Jensen, Merrill (ed.) / Ratification of the Constitution by the states: Delaware, New Jersey, Georgia, Connecticut
VI. The Connecticut Convention, 3-9 January 1788, pp. 535-562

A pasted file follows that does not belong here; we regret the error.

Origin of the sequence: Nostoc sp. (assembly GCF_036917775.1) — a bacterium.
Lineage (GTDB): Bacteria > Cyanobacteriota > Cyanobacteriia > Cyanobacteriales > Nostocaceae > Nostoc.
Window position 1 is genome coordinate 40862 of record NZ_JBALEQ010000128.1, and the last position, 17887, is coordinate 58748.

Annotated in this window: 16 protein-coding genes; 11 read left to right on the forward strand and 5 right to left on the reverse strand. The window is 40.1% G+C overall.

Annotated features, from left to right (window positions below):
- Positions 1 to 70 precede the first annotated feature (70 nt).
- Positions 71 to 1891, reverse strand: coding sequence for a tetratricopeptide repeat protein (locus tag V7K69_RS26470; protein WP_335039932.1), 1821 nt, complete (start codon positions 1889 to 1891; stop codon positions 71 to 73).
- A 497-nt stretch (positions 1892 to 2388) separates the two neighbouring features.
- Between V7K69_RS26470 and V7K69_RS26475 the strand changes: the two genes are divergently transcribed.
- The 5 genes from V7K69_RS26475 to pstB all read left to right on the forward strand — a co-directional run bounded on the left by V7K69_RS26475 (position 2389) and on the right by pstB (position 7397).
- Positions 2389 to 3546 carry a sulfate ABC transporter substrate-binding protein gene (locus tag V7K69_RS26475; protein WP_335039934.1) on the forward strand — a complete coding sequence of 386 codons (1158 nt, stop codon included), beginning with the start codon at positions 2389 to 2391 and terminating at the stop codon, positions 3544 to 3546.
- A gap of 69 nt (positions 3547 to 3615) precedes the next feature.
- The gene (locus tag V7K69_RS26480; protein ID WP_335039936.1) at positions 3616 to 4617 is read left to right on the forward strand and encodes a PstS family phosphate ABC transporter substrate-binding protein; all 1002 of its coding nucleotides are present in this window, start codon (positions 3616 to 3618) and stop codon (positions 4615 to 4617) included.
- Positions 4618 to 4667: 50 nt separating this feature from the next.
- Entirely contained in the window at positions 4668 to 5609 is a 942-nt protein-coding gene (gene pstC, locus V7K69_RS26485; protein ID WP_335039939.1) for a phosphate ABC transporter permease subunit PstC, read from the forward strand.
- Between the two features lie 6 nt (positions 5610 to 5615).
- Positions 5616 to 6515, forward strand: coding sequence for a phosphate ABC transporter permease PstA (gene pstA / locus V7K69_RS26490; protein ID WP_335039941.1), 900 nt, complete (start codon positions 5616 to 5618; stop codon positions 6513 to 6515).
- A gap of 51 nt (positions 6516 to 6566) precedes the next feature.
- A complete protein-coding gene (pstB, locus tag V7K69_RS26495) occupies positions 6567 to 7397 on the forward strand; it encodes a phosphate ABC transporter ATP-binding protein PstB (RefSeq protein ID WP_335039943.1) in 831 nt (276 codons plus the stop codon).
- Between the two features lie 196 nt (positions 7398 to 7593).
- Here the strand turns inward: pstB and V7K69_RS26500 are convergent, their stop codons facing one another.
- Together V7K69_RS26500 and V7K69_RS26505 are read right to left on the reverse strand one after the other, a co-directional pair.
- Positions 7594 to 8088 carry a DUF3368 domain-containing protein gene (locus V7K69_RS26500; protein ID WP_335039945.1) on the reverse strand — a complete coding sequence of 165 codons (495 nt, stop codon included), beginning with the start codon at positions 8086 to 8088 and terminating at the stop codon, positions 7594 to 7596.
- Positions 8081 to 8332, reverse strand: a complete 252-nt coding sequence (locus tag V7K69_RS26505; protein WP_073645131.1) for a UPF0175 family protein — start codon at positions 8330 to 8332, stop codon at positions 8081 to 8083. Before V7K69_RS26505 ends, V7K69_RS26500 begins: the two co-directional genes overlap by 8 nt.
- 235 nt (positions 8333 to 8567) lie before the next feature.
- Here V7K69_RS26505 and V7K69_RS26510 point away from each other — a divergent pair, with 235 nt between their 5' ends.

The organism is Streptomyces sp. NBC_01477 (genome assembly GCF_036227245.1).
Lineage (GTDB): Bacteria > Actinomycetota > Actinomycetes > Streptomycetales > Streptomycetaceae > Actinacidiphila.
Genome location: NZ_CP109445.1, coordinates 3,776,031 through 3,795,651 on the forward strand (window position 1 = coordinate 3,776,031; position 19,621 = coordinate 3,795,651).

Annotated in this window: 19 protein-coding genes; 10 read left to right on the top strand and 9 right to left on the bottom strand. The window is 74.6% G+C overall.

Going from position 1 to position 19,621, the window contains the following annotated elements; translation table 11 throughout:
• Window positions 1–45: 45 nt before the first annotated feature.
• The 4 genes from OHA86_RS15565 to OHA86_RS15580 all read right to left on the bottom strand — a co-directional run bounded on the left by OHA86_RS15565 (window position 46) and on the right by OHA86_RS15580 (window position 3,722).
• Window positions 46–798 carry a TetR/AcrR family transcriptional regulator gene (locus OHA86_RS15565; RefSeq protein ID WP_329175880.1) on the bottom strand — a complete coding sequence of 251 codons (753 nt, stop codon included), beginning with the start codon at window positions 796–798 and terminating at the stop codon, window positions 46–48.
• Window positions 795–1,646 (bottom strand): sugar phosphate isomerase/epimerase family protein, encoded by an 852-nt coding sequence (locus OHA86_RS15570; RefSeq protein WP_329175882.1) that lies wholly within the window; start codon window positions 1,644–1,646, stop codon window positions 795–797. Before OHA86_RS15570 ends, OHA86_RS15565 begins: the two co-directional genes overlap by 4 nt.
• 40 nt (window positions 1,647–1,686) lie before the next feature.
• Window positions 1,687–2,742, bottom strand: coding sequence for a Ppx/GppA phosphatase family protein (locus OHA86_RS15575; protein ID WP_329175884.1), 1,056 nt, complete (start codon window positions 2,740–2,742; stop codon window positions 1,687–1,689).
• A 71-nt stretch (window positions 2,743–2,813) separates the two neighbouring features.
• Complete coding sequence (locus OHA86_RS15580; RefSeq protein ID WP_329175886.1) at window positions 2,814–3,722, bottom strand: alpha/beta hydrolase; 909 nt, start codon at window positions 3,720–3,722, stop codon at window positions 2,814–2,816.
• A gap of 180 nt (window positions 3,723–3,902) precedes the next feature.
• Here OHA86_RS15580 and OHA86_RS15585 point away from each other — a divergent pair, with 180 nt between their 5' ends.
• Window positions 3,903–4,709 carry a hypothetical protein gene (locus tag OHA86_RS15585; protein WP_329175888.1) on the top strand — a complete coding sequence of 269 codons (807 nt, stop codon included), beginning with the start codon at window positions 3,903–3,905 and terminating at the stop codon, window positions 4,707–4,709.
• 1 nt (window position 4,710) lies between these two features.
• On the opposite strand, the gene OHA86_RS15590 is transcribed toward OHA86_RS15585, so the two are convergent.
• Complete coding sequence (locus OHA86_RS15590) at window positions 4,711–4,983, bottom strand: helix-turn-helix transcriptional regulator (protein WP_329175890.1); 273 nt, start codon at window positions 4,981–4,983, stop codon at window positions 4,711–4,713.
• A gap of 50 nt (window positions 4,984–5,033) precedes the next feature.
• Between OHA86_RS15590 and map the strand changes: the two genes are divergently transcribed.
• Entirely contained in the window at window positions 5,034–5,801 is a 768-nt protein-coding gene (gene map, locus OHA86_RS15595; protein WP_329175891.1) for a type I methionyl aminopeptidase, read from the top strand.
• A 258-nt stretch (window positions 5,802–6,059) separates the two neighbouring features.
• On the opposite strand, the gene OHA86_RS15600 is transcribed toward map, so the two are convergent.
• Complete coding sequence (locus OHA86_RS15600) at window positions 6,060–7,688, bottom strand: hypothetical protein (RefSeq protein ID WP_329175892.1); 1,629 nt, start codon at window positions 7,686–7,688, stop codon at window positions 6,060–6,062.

535 VI THE CONNECTICUT CONVENTION 3-9 January 1788 The Connecticut Convention met at Hartford from 3 to 9 January 1788. When the delegates met, they knew that three states-Delaware, Pennsylvania, and New Jersey-had ratified the Constitution, two of them unanimously. Connecticut was the first New England state to meet. It was therefore watched closely by other states, and especially by Massachusetts, whose convention was to meet on 9 January. The delegates convened at the State House, meeting place of the legislature. The roll was called, the election certificates were exam- ined, and Matthew Griswold was elected President and Jedidiah Strong secretary. The delegates then moved to the First Church (North Meeting House), where the public was allowed to sit in the gallery. The pastor of the church, the Reverend Nathan Strong, offered a prayer, and the Constitution and other documents were read to the Convention. The Convention then resolved unanimously to consider the Constitution "by single articles, sections, paragraphs, or detached clauses and sentences as occasion might require" and "that no other vote be taken thereon till the one decisive, general question." According to the New Haven Gazette, 10 January (VI below) and a letter of Enoch Perkins who took notes on the debates (to Simeon Baldwin, 15 January, VII:B below), there were several speakers for and against the Constitution. However, the newspapers reported only two speeches by Oliver Ellsworth, and one each by William Samuel Johnson, Samuel Huntington, Oliver Wolcott, Sr., and Richard Law in support of the Constitution. The only Antifederal speech reported consists of a single-paragraph account of one by James Wadsworth. Apparently the debates were sometimes marked by bitterness and hostility. Antifederalist Hugh Ledlie claimed that opponents of the Constitution "were browbeaten" by the Federalist delegates and the pro-Federalist gallery (to John Lamb, 15 January, VII:B below).
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